Aspen Insurance (NYSE:AHL)
Historical Stock Chart
5 Years : From Jul 2012 to Jul 2017
Despite the massive destruction caused by Friday's earthquake and tsunami, the global insurance market won't bear the heaviest burden when rebuilding begins because Japanese homeowners and businesses have been reluctant to buy insurance to cover all of their potential losses.
The cost will be borne more by the government and citizens of Japan, making the recovery process more arduous than it would be on other developed nations. Still, the massive scope of the disaster will mean the portion covered by international insurers will be well into the billions of dollars--and will likely be one of the most expensive earthquakes in history.
Fewer than half of Japanese homes have earthquake protection, and the policy limits are often well below the cost of rebuilding a dwelling, experts on the Japanese insurance market said. Much of the coverage is backed by a government-supported pool, called Jisai, instead of being passed off to the global reinsurance market, which protects insurers from large losses.
Still, some home insurance in Japan is sold through cooperatives called kyosai, where agricultural groups, unions or other organizations arrange the coverage for their members. Kyosai buy backup protection from companies based outside Japan, unlike the rest of the home-insurance market.
Businesses in Japan don't buy government-backed insurance, relying instead on private insurance. But the coverage isn't included in standard property policies, and the companies that buy the added protection often don't purchase an amount that would cover a total loss. Risk Management Solutions Inc., a disaster-modeling company, said many small- to medium-size businesses are "completely uninsured."
The earthquake that killed more than 6,000 people in Kobe in 1995 caused about $100 billion in economic damage. Only about $3 billion of it was insured, and much of the cost was borne by domestic companies. The devastation--which struck a part of the country that wasn't thought to be overly susceptible to earthquakes--prompted more businesses to buy quake protection, said James Few, president of the reinsurance operation at Aspen Insurance Holdings Ltd. (AHL). But the increase in insurance buyers has been less than expected. Both businesses and homeowners perceived the coverage to be expensive, he said.
"It's not that this won't be a big loss" to the insurance industry, said Few. "But the gap between economic loss and the insured loss will still be far greater in Japan than you would expect to see for a similar event in the U.S. or Europe."
RMS and its rivals haven't published estimates of insured losses yet, but analysts who track insurance companies said insurance claims could be $10 billion to $25 billion. One analyst said it could be as high as $50 billion. Even at the low end of the range, the losses would mark Friday's event as the second or third most-expensive quake for the insurance industry in history. The only quakes that rival it are the $15.3 billion earthquake in Northridge, Calif., in 1995 and last month's temblor in Christchurch, New Zealand, where costs are still being tallied.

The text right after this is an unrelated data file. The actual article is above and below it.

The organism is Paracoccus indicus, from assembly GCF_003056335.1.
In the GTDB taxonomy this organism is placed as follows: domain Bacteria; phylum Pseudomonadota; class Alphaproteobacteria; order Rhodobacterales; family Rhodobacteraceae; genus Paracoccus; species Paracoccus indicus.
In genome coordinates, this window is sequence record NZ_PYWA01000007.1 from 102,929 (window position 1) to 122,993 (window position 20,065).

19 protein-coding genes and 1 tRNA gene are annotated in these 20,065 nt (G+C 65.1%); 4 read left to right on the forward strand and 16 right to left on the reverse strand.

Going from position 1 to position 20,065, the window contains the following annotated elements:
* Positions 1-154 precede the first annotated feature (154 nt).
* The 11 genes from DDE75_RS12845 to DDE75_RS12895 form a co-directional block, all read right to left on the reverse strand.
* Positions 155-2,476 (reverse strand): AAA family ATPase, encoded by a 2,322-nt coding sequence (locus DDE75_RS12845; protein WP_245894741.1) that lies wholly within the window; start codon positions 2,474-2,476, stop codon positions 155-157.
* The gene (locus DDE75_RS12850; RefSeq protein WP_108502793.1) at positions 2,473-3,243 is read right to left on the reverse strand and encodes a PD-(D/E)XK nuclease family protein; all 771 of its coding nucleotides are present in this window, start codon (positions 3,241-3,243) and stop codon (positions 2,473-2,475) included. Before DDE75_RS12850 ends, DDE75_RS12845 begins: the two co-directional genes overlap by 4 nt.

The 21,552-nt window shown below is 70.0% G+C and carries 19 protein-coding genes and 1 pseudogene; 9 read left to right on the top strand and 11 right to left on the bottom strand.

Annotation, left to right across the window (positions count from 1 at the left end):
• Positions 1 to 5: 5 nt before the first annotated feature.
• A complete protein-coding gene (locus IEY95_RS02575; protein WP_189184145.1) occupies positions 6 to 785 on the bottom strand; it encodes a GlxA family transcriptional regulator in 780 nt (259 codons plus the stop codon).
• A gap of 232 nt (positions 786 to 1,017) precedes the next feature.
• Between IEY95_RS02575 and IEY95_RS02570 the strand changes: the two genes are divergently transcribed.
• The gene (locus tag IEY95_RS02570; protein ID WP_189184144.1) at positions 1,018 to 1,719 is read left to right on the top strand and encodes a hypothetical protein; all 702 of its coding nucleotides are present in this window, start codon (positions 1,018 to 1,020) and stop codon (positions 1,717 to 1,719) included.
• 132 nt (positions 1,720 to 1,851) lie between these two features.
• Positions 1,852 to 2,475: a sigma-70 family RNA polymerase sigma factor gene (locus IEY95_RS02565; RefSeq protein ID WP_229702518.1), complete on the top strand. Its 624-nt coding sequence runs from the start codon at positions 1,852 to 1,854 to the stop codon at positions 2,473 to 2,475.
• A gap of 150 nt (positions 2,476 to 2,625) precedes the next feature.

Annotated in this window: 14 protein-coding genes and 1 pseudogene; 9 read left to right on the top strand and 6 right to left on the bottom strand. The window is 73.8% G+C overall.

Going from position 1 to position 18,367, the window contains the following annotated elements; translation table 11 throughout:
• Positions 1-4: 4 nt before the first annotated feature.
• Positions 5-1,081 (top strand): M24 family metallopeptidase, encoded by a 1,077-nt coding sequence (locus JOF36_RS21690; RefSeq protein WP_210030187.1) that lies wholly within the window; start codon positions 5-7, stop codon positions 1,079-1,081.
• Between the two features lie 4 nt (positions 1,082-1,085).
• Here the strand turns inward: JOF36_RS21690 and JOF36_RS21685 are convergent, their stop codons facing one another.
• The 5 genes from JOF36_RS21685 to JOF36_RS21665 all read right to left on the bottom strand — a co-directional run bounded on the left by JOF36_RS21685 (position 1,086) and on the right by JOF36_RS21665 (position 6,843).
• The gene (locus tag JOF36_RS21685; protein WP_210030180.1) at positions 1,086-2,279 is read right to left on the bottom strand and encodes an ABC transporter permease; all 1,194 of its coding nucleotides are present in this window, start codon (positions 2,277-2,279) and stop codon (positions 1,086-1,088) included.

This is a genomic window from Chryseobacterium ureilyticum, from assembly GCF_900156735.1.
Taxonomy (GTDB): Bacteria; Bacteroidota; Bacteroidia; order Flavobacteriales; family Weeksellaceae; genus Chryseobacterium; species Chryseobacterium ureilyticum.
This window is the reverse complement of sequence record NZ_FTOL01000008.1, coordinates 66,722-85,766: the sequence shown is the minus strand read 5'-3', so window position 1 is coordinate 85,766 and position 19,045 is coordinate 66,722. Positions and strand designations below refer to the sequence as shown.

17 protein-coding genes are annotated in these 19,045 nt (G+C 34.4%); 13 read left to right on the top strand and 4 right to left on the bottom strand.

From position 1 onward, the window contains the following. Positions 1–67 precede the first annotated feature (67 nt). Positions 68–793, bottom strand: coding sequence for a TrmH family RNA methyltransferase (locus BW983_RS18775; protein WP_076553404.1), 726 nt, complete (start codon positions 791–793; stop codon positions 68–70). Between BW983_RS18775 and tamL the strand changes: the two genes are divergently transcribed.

Investors on Friday were busy trying to sort out which insurers and reinsurers would be hardest hit, though the companies themselves declined to comment or said it was too soon to say. Flagstone Reinsurance Holdings SA (FSR) plunged 12% in afternoon trading to $9.65. The company said in a filing with securities regulators last week that it sold a "significant amount of catastrophe" coverage in Japan, though it wasn't its largest market. Lloyd's of London underwriter Chaucer Holdings Plc (CHU.LN) fell 6.5% to 54 pence. Other decliners included the world's largest reinsurers, Swiss Reinsurance Co. (RUKN.VX) and Munich Re; and smaller firms, including Platinum Underwriters Holdings Ltd. (PTP), Montpelier Re Holdings Ltd. (MRH) and TransAltantic Holdings Inc. (TRH). All fell 4% or more.
Still, industry executives said international insurers and reinsurers will be able to meet their obligations tied to the quake. But what happens to the industry next is a difficult question to answer. Insurers are already on the hook for substantial claims tied to storms and flooding in Australia and the Christchurch quake, and analysts said many reinsurance companies will report first-quarter losses and may end up losing money for all of 2011.
This year's spate of disasters comes after costly earthquakes in Chile and New Zealand last year, and some insurers and reinsurers are also paying out claims tied to last year's oil spill in the Gulf of Mexico.
After all the catastrophes, the Japanese quake could be cause for a worldwide increase in the cost of disaster coverage, which would be felt by buyers of insurance around the world.
Reinsurers have been flush with capital and have been cutting prices as they compete for clients. But payouts on catastrophe claims will deplete some of their excess capital and force a re-evaluation of the areas where disaster costs can, theoretically, be even higher, such as in hurricane-prone parts of the U.S. and earthquake-prone California.
In addition, RMS recently released a new hurricane model that drastically increased its estimates for potential storm costs in parts of the U.S.
"Everybody is already talking about the impact on the U.S. marketplace," said Rod Fox, chief executive of reinsurance broker TigerRisk. The Japan earthquake, "when you combine it with the model changes, will stop the slide in U.S. pricing and could have even stronger effects going forward depending on the size of the loss.
"Fifteen billion will stop the decrease in prices," he said. "To the extent Japan starts getting larger than that, the impact becomes even more significant."
-By Erik Holm, Dow Jones Newswires; 212-416-2892; email@example.com
--Leslie Scism and Vladimir Guevarra contributed to this article.